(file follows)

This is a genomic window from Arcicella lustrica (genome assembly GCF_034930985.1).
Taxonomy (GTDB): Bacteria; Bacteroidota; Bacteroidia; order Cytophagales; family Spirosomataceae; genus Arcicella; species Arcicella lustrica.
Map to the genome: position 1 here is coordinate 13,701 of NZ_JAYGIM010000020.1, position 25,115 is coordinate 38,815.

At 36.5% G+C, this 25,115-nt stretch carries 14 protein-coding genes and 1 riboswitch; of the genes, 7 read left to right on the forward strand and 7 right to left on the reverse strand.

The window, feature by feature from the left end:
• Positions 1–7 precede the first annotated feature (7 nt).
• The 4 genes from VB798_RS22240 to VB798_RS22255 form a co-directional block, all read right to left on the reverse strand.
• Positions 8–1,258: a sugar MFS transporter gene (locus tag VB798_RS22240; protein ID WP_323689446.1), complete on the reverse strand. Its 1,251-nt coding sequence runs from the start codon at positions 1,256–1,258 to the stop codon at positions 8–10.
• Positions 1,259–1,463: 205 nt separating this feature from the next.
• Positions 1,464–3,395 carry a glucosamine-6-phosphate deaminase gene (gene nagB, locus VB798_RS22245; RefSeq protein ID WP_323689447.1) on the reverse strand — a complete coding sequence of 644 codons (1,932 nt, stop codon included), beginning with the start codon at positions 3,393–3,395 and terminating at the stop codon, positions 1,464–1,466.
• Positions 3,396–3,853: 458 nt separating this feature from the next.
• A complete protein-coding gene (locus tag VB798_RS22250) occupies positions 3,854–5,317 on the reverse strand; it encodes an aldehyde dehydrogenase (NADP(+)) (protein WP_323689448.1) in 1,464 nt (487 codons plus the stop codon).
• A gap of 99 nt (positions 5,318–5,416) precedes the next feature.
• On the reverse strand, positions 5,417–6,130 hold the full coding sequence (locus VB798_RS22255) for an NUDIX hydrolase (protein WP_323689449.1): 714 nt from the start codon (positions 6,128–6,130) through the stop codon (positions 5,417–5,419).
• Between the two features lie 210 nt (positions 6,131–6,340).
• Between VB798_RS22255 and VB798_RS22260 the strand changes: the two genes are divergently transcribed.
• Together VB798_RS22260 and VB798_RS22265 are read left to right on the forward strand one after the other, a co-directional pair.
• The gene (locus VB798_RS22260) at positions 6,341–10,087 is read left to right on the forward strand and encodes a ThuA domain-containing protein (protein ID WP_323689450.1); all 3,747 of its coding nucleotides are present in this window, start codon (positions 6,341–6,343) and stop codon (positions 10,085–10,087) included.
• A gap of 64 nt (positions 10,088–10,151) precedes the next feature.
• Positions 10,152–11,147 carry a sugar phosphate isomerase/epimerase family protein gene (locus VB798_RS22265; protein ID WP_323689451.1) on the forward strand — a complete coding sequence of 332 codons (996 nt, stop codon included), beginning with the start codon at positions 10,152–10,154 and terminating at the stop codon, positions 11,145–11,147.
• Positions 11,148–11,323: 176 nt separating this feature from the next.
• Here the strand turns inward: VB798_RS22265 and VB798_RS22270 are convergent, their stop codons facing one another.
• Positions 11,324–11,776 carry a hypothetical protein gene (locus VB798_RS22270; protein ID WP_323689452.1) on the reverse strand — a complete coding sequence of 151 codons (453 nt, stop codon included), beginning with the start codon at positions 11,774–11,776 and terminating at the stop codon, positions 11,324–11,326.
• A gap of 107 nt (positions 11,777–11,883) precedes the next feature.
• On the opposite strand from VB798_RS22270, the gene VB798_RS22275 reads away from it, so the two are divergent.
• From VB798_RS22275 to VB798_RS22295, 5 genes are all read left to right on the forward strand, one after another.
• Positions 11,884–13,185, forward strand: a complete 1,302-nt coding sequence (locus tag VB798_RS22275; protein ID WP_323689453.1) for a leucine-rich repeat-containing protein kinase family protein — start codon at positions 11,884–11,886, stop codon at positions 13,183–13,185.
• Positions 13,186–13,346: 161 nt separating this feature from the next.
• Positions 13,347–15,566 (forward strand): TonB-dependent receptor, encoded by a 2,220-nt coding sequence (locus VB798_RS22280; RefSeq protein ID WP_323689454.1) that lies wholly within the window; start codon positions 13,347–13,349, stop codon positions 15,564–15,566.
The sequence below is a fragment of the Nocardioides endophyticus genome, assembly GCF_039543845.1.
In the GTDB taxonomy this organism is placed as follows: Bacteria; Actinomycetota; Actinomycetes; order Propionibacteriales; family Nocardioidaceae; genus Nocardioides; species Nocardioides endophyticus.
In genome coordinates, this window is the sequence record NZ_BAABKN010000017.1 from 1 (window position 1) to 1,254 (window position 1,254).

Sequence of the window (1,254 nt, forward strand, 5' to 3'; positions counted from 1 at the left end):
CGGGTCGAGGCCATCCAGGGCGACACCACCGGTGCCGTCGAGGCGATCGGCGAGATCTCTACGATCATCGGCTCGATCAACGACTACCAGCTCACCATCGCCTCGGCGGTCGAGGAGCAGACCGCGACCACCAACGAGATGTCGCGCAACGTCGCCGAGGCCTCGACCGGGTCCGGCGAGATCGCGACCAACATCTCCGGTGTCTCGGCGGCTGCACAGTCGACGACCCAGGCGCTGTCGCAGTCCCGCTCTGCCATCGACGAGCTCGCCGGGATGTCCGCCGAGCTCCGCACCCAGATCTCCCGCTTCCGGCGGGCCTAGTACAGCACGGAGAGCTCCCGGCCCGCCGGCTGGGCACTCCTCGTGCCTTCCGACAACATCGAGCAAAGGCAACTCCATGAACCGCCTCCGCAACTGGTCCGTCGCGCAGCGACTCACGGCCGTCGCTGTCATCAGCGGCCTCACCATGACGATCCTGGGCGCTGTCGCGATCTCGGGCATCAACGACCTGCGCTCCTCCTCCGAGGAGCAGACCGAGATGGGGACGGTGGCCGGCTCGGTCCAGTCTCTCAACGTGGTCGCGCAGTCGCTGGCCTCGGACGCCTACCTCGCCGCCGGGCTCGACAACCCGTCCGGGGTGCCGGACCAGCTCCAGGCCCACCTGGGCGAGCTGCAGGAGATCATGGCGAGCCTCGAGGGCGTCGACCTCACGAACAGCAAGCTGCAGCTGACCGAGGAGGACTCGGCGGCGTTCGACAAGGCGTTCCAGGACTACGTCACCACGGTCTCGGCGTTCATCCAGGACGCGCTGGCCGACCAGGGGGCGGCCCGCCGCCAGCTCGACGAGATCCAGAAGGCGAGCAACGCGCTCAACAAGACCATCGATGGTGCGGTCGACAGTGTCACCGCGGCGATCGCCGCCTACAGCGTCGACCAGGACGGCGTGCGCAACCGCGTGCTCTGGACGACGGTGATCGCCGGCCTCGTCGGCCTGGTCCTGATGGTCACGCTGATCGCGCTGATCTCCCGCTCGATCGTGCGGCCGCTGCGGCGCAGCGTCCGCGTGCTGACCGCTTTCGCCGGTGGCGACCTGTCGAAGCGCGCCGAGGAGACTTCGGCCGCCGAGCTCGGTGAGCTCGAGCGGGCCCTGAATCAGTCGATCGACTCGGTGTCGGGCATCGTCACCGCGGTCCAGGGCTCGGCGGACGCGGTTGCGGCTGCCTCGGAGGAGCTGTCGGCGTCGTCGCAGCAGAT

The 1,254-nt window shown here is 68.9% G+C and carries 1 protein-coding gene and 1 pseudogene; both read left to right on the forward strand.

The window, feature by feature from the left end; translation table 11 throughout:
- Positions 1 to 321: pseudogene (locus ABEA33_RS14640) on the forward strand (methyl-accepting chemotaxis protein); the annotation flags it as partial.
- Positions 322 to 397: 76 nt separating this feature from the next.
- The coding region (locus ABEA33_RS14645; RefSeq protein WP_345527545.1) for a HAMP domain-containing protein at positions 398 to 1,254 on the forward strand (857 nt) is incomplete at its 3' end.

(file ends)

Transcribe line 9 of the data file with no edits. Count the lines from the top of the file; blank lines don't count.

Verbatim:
• Positions 1,259–1,463: 205 nt separating this feature from the next.